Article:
William S. Burroughs Teaches a Free Course on Creative Reading and Writing (1979)

According to Ted Morgan, author of William S. Burroughs biography Literary Outlaw (which Burroughs hated), the hard-living Beat writer added “teacher” to the list of jobs he did not like after an unhappy semester teaching creative writing at the City College of New York. He complained about dimwitted students, and disliked the job—arranged for him by Allen Ginsberg—so much that he later turned down a position at the University of Buffalo that paid $15,000 a semester, even though he desperately needed the money. That Burroughs had recently kicked heroin may have contributed to his unease with the prosaic regularities of college life. Whatever the story, he later remarked that the “teaching gig was a lesson in never again.”

What then could have lured Burroughs out to Boulder Colorado five years later to deliver a series of lectures on creative writing at Naropa University? He’d picked up his heroin habit again, and his friendship with Ginsberg—who co-founded Naropa’s writing program—must have played a part. Whatever the reasons, this assignment differed greatly from his City College stint: no student writing, no office hours or admin. Just Burroughs doing what came naturally—holding court, on literature, parapsychology, occult esoterica, violence, aliens, neuroscience, and his own novels Naked Lunch and The Soft Machine.

Burroughs’ lectures are heavily philosophical, which might have turned off his New York students, but surely turned on his Naropa audience. And if you stopped to listen, it will probably turn you on too, in ways creative and intellectual. Ostensibly on the subject of creative reading, Burroughs also offers creative writing instruction in each talk. His discussions of writers he admires—from Carson McCullers to Aleister Crowley to Stephen King—are fascinating, and he uses no shortage of examples to illustrate various writing techniques. Fortunately for us, the lectures were recorded. Says Dangerous Minds, who provide helpful descriptions of each lecture: “now you can have your very own creative writing class from William S. Burroughs, all thanks to the wonders of YouTube.” Hear all three lectures above, and be by turns inspired, instructed, enlightened, and warped.

You can find Burrough’s lectures on Creative Reading listed in our collection of Free Online Literature Courses, part of our larger collection, 1200 Free Online Courses from Top Universities.

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Related Content:

William S. Burroughs Explains What Artists & Creative Thinkers Do for Humanity: From Galileo to Cézanne and James Joyce

William S. Burroughs on the Art of Cut-up Writing

William S. Burroughs Reads His Controversial 1959 Novel Naked Lunch

Josh Jones is a writer and musician based in Durham, NC. Follow him at @jdmagness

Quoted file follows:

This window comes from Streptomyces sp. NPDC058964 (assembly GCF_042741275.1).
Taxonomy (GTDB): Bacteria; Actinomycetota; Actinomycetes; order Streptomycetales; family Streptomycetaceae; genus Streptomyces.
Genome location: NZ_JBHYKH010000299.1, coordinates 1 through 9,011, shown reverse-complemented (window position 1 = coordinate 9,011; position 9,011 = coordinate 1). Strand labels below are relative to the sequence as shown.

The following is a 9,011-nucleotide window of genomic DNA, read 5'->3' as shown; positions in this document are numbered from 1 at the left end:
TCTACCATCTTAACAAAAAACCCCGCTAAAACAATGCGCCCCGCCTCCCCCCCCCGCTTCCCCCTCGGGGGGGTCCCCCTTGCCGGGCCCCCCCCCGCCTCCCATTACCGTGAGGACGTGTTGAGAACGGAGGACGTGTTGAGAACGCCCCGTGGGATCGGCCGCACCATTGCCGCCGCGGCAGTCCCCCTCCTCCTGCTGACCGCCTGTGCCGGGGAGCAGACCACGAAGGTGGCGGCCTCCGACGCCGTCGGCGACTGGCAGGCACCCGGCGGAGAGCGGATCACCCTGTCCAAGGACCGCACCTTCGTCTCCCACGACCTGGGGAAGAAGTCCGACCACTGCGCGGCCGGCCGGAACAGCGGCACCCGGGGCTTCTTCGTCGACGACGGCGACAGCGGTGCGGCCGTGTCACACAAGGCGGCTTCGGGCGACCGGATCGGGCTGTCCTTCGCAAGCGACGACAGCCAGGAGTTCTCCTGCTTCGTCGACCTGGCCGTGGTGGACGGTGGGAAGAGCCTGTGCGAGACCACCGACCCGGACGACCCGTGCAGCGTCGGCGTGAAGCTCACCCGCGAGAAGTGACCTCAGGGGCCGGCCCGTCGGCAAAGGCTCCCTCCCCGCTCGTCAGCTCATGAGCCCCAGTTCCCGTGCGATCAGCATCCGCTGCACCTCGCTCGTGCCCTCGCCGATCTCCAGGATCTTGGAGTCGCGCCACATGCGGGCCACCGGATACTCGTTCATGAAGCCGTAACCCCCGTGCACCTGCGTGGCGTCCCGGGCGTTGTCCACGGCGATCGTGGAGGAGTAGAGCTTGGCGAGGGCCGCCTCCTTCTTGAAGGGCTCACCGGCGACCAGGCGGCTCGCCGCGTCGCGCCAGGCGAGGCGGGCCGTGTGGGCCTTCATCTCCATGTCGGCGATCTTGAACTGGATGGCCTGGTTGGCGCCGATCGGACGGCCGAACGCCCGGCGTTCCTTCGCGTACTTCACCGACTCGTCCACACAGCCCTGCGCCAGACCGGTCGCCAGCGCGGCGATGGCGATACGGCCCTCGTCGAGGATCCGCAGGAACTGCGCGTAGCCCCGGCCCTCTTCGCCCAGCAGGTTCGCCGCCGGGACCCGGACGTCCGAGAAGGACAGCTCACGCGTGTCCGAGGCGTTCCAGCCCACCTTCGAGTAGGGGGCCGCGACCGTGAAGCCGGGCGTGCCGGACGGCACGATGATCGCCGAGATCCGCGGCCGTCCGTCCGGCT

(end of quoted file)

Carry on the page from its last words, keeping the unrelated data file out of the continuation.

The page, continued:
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  • Theresa says:

    Thank you

  • Ryan says:

    Thanks for posting these! Do you know if the book list that Burroughs mentions in his first lecture is floating around anywhere on the net?

  • Carl Franke says:

    Great story. I interviewed Burroughs in 1995, a few years before he passed away, at his home in Lawrence, Kansas. Check it out here: http://www.amazon.com/Burroughs-And-Blizzard-Carl-Franke-ebook/dp/B00K2X7PBM/ref=sr_1_1?ie=UTF8&qid=1399158028&sr=8-1&keywords=carl+franke

  • shazzyshoegaze says:

    I am disappointed by the correlation the writer has made between Burroughs’ initial dislike of college life, and his heroin use. Please add some references to ground this. Even though the writer has used the word “may,” the tone still implies the correlation. Otherwise, thanks very much for posting this!

  • Bob says:

    I wondered about the reference to Aleister Crowley as a writer Burroughs supposedly “admires” according to this article ’cause I knew I’d listened to a Naropa Burroughs lecture where Burroughs specifically said he did NOT think Crowley was a very good writer (evidently a different lecture than presented above).

    Burroughs also makes reference to Crowley in “Creative Reading,” Pt. 3 of 3 above (near the beginning). But all Burroughs says about him there is Crowley’s “Do what thou wilt shall be the whole of the law” dictum echoes Hassan i Sabbah’s “Nothing is true, everything is permitted” from 700 years earlier. Burroughs does not here say he admires Crowley the writer, nor does he give Crowley points for originality.

    And Burroughs the dedicated cat appreciator would not have appreciated Crowley’s being on record as having been a serial cat killer deserving to be eaten by a tiger.

  • Richard says:

    Poppycock.
    Burroughs says a movie with 5 good minutes is a good film. Same for novels (a few good pages).
    What a fool.

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